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  • Old Orders for New Ecology, Animal Rights, and the Poverty of Humanism
  • Cary Wolfe (bio)
Luc Ferry. The New Ecological Order. Trans. Carol Volk. Chicago: U of Chicago P, 1995.


Early on in The New Ecological Order, the French philosopher Luc Ferry characterizes the allure and danger of ecology in the postmodern moment. What separates it from various other issues in the intellectual and political field, he writes, is that

it can call itself a true “world vision,” whereas the decline of political utopias, but also the parcelization of knowledge and the growing “jargonization” of individual scientific disciplines, seemed to forever prohibit any plan for the globalization of thought. . . . At a time when ethical guide marks are more than ever floating and undetermined, it allows the unhoped-for promise of rootedness to form, an objective rootedness, certain of a new moral ideal.


As we shall see, for Ferry—a staunch liberal humanist in the Kantian if not quite Cartesian tradition—this vision conceals a danger to which contemporary European intellectuals are especially sensitive: not holism, nor even moralism, exactly, but that far more charged and historically freighted thing, totalitarianism. Ferry’s concern is that such “world visions,” incarnated in contemporary environmentalism in movements such as Deep Ecology and ecofeminism, threaten “[o]ur entire democratic culture,” which “since the French Revolution, has been marked, for basic philosophical reasons, by the glorification of uprootedness, or innovation” [xxi]. Ferry’s thesis—it becomes quite explicit in his comparison of environmental legislation under the Third Reich with tenets of Deep Ecology in the book’s second section—is that Deep Ecology and its ilk have moved in to occupy the space left open by the passing of the political imaginaries of fascism and communism, so that denunciations of liberalism (and its corollary in political praxis, reformism) may now be unmasked for what they are: critiques “in the name of nostalgia, or, on the contrary, in that of hope: either the nostalgia for a lost past, for national identity flouted by the culture of rootlessness, or revolutionary hope in a radiant future, in a classless and free society” [xxvi]. To which Ferry responds—literally—“Grow up!” Late in the book, he tells us that we must see through “the adult development of the secular and democratic universe” [137] by rejecting totalizing revolutionary visions of the sort purveyed by Deep Ecology, and by adhering instead to liberal reformism, “the only [End Page 21] position consistent with leaving the world of childhood” [138].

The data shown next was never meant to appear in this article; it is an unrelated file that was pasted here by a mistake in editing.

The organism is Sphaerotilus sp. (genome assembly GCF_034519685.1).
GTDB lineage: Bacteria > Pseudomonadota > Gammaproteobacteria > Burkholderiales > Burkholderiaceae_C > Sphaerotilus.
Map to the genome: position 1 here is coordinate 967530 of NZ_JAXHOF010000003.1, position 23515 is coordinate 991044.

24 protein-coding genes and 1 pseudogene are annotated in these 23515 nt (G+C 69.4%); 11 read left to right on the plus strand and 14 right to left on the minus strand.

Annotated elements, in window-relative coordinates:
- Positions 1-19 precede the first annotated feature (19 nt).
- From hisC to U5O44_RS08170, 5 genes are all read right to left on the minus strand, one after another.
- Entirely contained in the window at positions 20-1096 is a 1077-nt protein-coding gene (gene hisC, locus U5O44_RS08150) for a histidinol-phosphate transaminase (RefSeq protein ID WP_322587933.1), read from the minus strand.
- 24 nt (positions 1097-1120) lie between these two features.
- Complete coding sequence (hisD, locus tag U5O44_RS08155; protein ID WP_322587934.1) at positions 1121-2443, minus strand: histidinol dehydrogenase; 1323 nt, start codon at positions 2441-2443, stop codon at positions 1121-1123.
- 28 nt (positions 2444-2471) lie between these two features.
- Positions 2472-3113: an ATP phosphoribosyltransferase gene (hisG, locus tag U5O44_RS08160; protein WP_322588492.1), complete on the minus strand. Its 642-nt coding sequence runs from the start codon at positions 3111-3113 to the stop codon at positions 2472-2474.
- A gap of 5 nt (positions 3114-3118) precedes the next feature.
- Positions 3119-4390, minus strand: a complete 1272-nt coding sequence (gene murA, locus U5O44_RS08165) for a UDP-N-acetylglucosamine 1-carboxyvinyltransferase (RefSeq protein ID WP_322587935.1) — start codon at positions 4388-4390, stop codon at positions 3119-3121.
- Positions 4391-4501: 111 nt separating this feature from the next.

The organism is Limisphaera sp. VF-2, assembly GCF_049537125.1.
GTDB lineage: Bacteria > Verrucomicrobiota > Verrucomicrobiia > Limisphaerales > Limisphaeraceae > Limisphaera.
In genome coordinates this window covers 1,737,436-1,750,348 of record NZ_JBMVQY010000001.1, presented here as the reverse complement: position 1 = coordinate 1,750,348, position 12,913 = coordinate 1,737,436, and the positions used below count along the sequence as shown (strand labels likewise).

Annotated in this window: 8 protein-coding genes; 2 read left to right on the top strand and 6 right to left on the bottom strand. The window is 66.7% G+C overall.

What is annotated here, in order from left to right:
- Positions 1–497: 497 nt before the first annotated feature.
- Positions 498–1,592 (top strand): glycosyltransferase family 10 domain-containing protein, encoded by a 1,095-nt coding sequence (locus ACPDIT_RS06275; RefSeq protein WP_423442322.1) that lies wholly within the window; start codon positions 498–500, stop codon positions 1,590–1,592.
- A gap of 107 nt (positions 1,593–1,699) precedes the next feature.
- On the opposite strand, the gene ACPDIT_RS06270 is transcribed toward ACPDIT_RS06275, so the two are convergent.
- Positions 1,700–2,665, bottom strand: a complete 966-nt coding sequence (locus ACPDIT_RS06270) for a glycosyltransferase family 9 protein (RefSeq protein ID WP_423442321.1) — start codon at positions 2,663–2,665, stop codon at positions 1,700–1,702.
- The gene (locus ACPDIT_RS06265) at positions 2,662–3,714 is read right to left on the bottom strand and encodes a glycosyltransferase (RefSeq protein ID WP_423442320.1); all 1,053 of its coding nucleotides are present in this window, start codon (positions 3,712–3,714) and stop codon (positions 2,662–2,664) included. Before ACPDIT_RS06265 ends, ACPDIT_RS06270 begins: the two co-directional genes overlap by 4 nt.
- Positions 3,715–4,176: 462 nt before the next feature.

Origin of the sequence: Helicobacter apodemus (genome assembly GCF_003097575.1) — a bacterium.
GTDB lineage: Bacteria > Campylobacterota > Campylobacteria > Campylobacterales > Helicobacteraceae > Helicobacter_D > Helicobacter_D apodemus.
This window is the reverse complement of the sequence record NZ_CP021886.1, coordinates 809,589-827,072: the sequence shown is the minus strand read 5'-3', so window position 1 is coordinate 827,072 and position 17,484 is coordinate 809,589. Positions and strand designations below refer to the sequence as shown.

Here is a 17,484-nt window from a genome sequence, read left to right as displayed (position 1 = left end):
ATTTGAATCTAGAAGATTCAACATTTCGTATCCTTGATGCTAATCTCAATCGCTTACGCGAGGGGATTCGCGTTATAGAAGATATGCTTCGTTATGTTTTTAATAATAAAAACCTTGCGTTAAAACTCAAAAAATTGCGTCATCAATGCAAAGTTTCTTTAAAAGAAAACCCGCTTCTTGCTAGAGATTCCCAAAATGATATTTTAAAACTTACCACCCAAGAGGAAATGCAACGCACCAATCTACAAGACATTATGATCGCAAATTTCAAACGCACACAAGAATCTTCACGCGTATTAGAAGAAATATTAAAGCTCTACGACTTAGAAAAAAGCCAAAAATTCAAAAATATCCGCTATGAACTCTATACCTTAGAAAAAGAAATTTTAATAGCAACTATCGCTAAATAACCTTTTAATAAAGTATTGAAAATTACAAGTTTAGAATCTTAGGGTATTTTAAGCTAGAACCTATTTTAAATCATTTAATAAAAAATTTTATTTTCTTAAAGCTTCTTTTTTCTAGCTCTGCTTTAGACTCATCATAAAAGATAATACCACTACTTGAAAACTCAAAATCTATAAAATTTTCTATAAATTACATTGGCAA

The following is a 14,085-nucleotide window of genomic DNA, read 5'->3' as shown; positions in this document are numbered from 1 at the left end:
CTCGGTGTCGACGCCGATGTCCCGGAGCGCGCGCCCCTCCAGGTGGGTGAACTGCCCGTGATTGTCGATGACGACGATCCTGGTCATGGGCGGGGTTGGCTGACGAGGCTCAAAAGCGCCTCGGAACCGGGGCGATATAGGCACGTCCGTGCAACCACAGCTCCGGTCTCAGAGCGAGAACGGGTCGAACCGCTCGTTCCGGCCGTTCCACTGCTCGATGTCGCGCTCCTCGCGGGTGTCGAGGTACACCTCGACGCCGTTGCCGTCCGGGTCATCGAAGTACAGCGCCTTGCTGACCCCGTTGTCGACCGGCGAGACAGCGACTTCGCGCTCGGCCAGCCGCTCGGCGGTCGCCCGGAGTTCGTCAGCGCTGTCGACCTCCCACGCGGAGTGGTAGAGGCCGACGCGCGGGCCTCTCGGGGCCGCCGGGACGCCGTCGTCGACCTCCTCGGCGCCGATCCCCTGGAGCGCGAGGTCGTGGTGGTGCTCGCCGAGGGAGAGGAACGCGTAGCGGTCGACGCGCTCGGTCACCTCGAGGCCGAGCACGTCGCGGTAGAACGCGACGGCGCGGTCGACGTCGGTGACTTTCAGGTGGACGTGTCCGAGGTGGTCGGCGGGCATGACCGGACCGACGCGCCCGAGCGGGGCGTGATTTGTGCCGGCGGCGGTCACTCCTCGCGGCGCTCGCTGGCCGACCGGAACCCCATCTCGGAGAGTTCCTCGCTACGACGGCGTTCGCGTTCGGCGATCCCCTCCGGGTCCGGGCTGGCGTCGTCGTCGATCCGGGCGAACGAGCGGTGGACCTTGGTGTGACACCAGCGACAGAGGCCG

Ferry is certainly right to draw our attention to the often uncritical nostalgia and romantic holism of some varieties of environmental thought—problems that have been noted before by critics from points on the map very different politically from Ferry’s avowed liberal humanism. And it is certainly understandable, given the historical context, that he would join a long list of other European intellectuals in pointing out the manifold dangers to democratic society of totalizing moral schemes—dangers often represented for liberal intellectuals like Ferry by the rise of the Greens in European politics. 1 We do well to remember, too (as Fredric Jameson and others have pointed out), that for European intellectuals such as Ferry, liberalism retains, for understandable historical reasons, a viability and a promise about which many American intellectuals are skeptical or even jaded. European intellectuals, conditioned by the experience of fascist authoritarianism and the strong but problematic presence historically of the Communist party in social and intellectual life, may find in liberalism a refreshing and indeed radical democratic openness and dynamism, while American intellectuals, conditioned to the absence of any other major political contenders, have long since grown accustomed to liberalism as the name for that “end of ideology” position which, as Jameson puts it, “can function more effectively after its own death as an ideology, realizing itself in its most traditional form as a commitment to the market system that has become sheer common sense and no longer a political program” [249, my emphasis].

But in defending democratic difference, everything hinges, of course, on precisely how such terms are framed and how difference is articulated—an index of which often may be found in how its imagined...